side have little efficiency left to them. The masonry on that party of the fort is exposed to sight, and to battering from top to bottom, and is pierced besides by a gateway and numerous embrasures, greatly weakening it. Every shot fired from the other shore would strike the walls, and every shell fall within them. With a brave and well-supplied garrison there would be an obstinate holding out, no doubt, but a surrender would at last close a scene in which on our side no other military virtues had room for display but fortitude and patience. The response of the for to shot and shell would be by shot and shell, but with little proportionate chance of injury to the enemy's impassive batteries of sand.
This last mode of attack could be prevented, even with the command of the inner waters only, by landing upon the main shore a military force sufficient to capture all there forts and batteries, including the navy-yard. Admitting the supposition (quite unreasonable as I estimate our available army force) that we can before it is too late disperse the 3,000 or 5,000 men now in hostile array there and regain these possessions, what then? The Confederate States can assemble a large additional military force at Montgomery by railroad, and throw it down also by railroad upon Pensacola. Here there would be the struggle between the-two armies-on land, and not between forts and batteries.
The question that next arises is not whether this great nation is able with time to supply ample means in soldiers and munitions for such a conflict, but whether, having expended nearly all its ready strength in reconquering the harbor fortifications and navy-yard, it could send timely and adequate re-enforcements. With our present military establishment and existing military laws I do not see how this would be possible before all that had been gained would be lost.
The seceded States, considering themselves as in a state of quasi warfare, see that if there is to be a struggle the very utmost of their military energies and resources will be called for. They see, besides, that to contend with the greater chance of success they must profit by our present state of military weakness, and under the first glow of a great political change they rush ardently into the requisite preparations. Upon the battle-field of Pensacola or its envious they are now stronger than we can become without the help of Congress, and they can and will augment their strength there if necessary beyond anything we can hope to do for yet many months.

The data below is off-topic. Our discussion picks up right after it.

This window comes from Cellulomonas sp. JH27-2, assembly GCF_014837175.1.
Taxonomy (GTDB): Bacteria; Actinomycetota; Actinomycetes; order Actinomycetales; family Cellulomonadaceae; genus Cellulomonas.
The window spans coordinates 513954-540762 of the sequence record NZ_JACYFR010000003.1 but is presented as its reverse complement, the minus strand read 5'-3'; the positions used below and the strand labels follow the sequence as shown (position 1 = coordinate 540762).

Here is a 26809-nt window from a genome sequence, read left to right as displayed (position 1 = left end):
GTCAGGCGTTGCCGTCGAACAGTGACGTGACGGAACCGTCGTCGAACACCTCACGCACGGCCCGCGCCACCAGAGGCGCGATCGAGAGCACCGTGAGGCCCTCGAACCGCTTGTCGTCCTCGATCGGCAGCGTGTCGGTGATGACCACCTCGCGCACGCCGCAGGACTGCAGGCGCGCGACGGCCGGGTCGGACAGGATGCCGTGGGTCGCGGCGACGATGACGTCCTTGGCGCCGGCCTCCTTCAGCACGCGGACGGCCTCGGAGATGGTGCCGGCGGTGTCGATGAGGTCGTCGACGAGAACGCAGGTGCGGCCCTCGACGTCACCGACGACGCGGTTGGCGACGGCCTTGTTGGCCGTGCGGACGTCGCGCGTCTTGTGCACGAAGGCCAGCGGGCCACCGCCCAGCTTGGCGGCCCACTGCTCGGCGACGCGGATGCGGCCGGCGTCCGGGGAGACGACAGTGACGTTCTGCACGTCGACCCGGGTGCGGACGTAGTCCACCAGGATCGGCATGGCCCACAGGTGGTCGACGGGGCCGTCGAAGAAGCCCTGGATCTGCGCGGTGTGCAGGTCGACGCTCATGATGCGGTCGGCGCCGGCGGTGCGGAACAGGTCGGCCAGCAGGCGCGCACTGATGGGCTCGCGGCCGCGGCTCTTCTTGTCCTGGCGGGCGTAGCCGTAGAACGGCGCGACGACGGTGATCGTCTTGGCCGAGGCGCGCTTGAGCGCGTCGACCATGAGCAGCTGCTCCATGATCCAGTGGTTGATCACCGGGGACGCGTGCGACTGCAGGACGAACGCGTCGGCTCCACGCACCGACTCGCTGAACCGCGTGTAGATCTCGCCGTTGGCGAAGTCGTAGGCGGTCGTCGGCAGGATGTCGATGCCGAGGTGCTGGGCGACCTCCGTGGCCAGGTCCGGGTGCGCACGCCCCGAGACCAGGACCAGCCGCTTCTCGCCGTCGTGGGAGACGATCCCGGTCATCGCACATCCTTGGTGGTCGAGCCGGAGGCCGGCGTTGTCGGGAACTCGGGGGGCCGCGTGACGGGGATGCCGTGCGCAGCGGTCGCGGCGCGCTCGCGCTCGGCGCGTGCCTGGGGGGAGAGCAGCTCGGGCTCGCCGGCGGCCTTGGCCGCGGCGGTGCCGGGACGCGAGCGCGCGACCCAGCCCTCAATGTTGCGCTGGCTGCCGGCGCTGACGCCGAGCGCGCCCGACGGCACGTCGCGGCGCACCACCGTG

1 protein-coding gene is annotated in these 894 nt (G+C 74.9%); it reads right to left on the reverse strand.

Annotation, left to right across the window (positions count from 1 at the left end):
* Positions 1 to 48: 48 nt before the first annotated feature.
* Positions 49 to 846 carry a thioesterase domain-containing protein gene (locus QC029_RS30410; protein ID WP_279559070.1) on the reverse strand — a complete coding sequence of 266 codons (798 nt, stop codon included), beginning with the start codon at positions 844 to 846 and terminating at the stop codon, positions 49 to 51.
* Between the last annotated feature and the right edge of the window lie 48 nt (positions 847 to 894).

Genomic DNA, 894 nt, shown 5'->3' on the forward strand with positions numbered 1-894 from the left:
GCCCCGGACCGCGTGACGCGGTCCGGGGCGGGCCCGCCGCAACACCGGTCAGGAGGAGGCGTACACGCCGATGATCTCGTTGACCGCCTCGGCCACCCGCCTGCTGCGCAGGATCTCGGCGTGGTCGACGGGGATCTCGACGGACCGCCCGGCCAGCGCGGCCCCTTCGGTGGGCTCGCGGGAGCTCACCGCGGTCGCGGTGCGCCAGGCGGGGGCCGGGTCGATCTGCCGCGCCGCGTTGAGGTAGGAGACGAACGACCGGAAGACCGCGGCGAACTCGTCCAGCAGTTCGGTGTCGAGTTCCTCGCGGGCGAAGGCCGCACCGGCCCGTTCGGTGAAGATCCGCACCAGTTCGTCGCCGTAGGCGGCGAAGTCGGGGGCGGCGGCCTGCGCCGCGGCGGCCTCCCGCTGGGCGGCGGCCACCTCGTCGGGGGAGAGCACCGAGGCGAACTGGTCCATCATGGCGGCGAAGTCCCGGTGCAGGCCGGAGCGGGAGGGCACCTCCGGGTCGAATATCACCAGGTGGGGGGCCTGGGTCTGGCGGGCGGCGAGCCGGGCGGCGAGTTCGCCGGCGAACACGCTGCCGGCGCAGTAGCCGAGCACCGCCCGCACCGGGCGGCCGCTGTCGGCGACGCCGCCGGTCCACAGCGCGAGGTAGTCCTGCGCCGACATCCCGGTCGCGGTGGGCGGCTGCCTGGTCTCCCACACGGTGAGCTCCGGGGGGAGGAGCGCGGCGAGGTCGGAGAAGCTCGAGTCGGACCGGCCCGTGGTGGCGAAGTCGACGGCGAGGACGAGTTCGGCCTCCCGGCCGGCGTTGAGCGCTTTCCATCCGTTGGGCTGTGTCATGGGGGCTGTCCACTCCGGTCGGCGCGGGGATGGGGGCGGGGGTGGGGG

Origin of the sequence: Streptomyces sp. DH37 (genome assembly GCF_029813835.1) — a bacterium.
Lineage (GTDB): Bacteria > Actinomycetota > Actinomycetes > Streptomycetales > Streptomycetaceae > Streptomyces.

The above and much like reasoning convince me that we cannot retain Fort Pickens, provided the other side is really in earnest, and follows up with like promptitude and energy their early military preparations. If we do not vacate this fort the result predicted as to Fort Sumter will certainly be realized here also-it will be taken from us by violence.
Should the above reasoning not meet acceptance, or for political reasons should it be decided to hold and defend this fort to the last, then I have to say that every soldier that can be spared should be sent to its relief with the utmost dispatch, accompanied by military supplies of every kind and in the greatest abundance.
To supply in some sort the want of a naval force within the bay as large a force as can be spared from the immediate protection of the fort should be encamped upon Santa Rosa Island at some distance from the fort, maintaining communication with it and detaching parties to watch the upper part of the island. These will give timely notice of the entrance thereupon of hostile troops, and will prevent the erection of batteries against our ships lying off shore, through which all supplies for the fort must be derived.